San Francisco’s 100,000 Light Bulb Giveaway

Looking at City Hall at night in San Francisco, California

Looking at City Hall at night in San Francisco, California Shutterstock

 

Connecting state and local government leaders

STATE AND LOCAL ROUNDUP | Mississippi governor orders county-owned bridges closed … Kentucky’s new pension law … mapping Alaska’s thawing permafrost … and N.Y.C., Salt Lake City selected for wireless research testing.

Here are state and local government news stories that caught Route Fifty’s attention ...

ENERGY TECH | San Francisco, like many cities looking to cut its power consumption and costs, has been pushing to swap out its traditional light bulbs for more efficient and long-lasting LED fixtures and in an announcement planned for Wednesday, plans to give away 100,000 LEDs, primarily to disadvantaged communities, according to the San Francisco Chronicle. The San Francisco Environment Department will distribute 20,000 LEDs via the city’s public libraries, where library patrons will be able to get a free pack of four LED bulbs. Twenty thousand more will be distributed through the city’s public schools while the rest will be handed out through community organizations. The San Francisco Public Utilities Commission, which controls 60 percent of the city’s streetlights, is in the process of replacing 12,500 traditional fixtures with LEDs. [San Francisco Chronicle / SFGate; Bay City News via NBC Bay Area]

GOVERNORS | Kentucky Gov. Matt Bevin signed a controversial pension reform measure into law on Tuesday that was previously OK’d by the legislature and vociferously opposed by the state’s teacher unions. Under the law, new teachers in the Bluegrass State will no longer have a defined retirement benefit but instead have a hybrid plan that has features of both a traditional pension plan and a 401(k)-style savings plan. Cost-of-living increases for retired teachers will not be reduced under the new law. [Courier Journal]

Mississippi Gov. Phil Bryant “took the unprecedented step” on Tuesday to declare a state of emergency over the deteriorating county-owned bridges. The declaration allows the Mississippi Department of Transportation to close 83 county-owned bridges it has deemed dangerous and have help from the “Department of Public Safety and Highway Patrol if necessary.” [Clarion Ledger]

Salt Lake City (Shutterstock)

SMART CITIES | New York City and Salt Lake City have been selected as two wireless research testing locations for a National Science Foundation-led industry consortium of 28 networking companies, universities and other stakeholders looking to “advance the state of the art for wireless technology beyond today's 4G, LTE and emerging 5G capabilities.” In Salt Lake City, the testing location, which will be focused on "dynamic spectrum sharing and advanced wireless antenna technologies," covers the downtown area, the University of Utah and the corridor connecting the two. In New York City, the test location is a one-square-mile section of West Harlem. [National Science Foundation]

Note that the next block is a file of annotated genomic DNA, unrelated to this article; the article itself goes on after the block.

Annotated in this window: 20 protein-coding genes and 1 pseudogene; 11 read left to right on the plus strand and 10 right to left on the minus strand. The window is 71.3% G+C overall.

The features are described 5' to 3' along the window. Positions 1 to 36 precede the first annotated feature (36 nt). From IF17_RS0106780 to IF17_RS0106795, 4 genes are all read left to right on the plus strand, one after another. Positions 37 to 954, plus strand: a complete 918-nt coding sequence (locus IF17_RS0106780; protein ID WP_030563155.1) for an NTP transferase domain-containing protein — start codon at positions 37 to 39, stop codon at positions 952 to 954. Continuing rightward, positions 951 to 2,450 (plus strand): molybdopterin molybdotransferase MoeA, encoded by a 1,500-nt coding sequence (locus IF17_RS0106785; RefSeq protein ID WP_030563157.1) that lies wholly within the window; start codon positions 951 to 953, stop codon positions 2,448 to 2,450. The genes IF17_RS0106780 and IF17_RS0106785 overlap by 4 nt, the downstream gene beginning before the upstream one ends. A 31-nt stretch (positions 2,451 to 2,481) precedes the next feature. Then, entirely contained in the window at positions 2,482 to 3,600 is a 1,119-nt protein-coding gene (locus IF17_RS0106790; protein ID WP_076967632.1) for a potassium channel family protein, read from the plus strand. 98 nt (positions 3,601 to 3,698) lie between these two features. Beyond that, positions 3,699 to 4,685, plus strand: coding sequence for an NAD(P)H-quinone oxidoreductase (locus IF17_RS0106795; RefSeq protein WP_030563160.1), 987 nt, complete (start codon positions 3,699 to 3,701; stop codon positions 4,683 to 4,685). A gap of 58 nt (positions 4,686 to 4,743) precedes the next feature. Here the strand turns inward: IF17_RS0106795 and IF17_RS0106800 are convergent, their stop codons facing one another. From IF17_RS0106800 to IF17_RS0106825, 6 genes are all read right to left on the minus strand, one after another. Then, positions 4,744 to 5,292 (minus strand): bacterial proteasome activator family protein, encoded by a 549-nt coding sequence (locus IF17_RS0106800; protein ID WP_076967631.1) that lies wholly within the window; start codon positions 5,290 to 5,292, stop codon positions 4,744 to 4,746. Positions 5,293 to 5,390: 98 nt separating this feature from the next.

ELSEWHERE ...

  • Austin, Texas: A ruling from a federal judge in Texas last week says that workers in the state should have protections from employment discrimination based on gender identity and sexual orientation. Judge Lee Rosenthal’s ruling said that Nicole Wittmer, a transgender woman, wasn’t able to prove her discrimination claim against her employer, Phillips 66, but “if she had proof,” she could sue under federal law. [The Dallas Morning News]
  • New York City: Two years after it was proposed by Mayor Bill de Blasio, the future is unclear for a 16-mile-long streetcar line connecting various points along the Brooklyn-Queens waterfront, including neighborhoods like Red Hook, Williamsburg, Long Island City and Astoria. The project has faced plenty of big questions, including how to finance it. "Assuming that it does not pay for itself... then we have to decide whether or not this is the right use of capital money for a transportation project," Deputy Mayor Alicia Glen said after a talk at New York University’s Rudin Center for Transportation Policy and Management. [The New York Times; New York Daily News]
  • Lansing, Michigan: The state of Michigan’s oversight of the city of Flint’s municipal finances has come to a close. Michigan Treasurer Nick Khouri on Tuesday officially finalized an earlier decision by Gov. Rick Snyder that to repeal “all remaining emergency manager orders.” [The Flint Journal / MLive.com]
  • Utqiaġvik, Alaska: A new mapping tool is helping local leaders and residents in the state’s vast North Slope area to get a better handle on the impacts of climate change on the region’s permafrost. Warming temperatures are leading to a thawing of the state’s permafrost, which can create big headaches for communities built on top of it. The map isn’t necessarily a prediction, but a tool to better understand what could happen to infrastructure, like roads and pipelines, and buildings under certain temperature scenarios. [Alaska Public Media]
  • Erie, Pennsylvania: Public health departments around the U.S. aren’t done with the current flu season, which is still going strong in some areas. Last week in Erie County, public health officials reported 178 flu cases, bringing this season’s county total to 3,544 cases. [Erie Times-News / GoErie.com]

Michael Grass is Executive Editor of Government Executive's Route Fifty and is based in Seattle.

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